Is the multi-level civil war dominated largely by the struggle between the Houthis and the ineffectual Hadi that has caught the attention of regional powers and the international community. After Houthi forces closed in on the president’s southern stronghold of Aden in late March 2015, a coalition led by Saudi Arabia responded to a request by Hadi to intervene and launched air strikes on Houthi targets. The coalition comprises five Gulf Arab states and Jordan, Egypt, Morocco and Sudan. The conflict between the Houthis and the elected government is a proxy war between Saudi Arabia, a conservative Sunni Arab state, and non-Arab Shia Iran. Relations between the two powers have deteriorated sharply in recent years due to many factors, most of which have nothing to do with Yemen. The crisis in Yemen has, of course, been a further aggravating factor. Gulf Arab states have accused Iran of backing the Houthis financially and militarily, though Iran has denied this, and they are themselves backers of Hadi. Yemen is strategically important because it sits on the Bab al-Mandab strait, a narrow waterway linking the Red Sea with the Gulf of Aden, through which much of the world’s oil shipments pass. Egypt and Saudi Arabia fear that if the Houthis consolidate control over all of Yemen, they would most likely ally themselves unofficially with the Islamic Republic of Iran. If the IRI is present in Yemen that is a threat to the soft underbelly of Saudi Arabia and Egypt. The conflict is likely to go on indefinitely because regional and international attention is focused primarily on the events in Syria and Iraq.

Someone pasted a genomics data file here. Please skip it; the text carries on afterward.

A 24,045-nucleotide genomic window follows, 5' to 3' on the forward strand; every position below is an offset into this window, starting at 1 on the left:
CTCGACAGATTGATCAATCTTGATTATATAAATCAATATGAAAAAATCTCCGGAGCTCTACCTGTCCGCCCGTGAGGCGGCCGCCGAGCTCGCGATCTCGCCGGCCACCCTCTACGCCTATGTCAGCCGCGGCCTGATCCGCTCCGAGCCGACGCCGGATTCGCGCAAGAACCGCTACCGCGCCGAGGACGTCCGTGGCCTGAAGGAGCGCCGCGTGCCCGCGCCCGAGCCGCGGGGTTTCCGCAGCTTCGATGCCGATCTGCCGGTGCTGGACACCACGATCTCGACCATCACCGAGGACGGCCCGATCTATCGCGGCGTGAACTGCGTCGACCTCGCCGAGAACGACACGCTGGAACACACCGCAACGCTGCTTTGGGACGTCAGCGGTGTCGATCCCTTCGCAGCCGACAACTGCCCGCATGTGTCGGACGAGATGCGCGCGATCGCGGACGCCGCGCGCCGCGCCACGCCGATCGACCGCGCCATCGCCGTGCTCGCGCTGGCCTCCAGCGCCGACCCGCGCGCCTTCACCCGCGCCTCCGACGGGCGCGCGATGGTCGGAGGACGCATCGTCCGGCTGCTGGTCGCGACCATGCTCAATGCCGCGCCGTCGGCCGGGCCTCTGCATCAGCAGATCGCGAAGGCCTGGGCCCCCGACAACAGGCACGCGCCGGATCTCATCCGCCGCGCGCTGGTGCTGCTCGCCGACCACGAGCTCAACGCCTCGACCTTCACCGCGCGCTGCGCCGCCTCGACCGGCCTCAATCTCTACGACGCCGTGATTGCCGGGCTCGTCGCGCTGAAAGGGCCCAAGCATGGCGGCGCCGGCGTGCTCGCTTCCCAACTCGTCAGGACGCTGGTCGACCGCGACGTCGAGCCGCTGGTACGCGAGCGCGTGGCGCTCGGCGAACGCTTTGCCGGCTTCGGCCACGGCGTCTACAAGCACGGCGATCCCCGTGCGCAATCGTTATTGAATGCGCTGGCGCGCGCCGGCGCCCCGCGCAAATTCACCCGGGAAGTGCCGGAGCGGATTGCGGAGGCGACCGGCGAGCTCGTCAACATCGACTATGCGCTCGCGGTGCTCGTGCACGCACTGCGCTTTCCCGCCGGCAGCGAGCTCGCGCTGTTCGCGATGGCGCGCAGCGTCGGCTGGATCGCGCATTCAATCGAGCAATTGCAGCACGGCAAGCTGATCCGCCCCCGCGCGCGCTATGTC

About The Author:

Ahmed A S Hashim, Associate Professor, Nanyang Technological University. He can be reached by an email : isashashim@ntu.edu.sg

Publication Details

Citation: Hashim AAS (2015) Yemen Arabia Infelix. J Def Manag 5:127. doi: 10.4172/2167-0374.1000127  

© 2015 Hashim AAS. This is an open-access article distributed under the terms of the Creative Commons Attribution License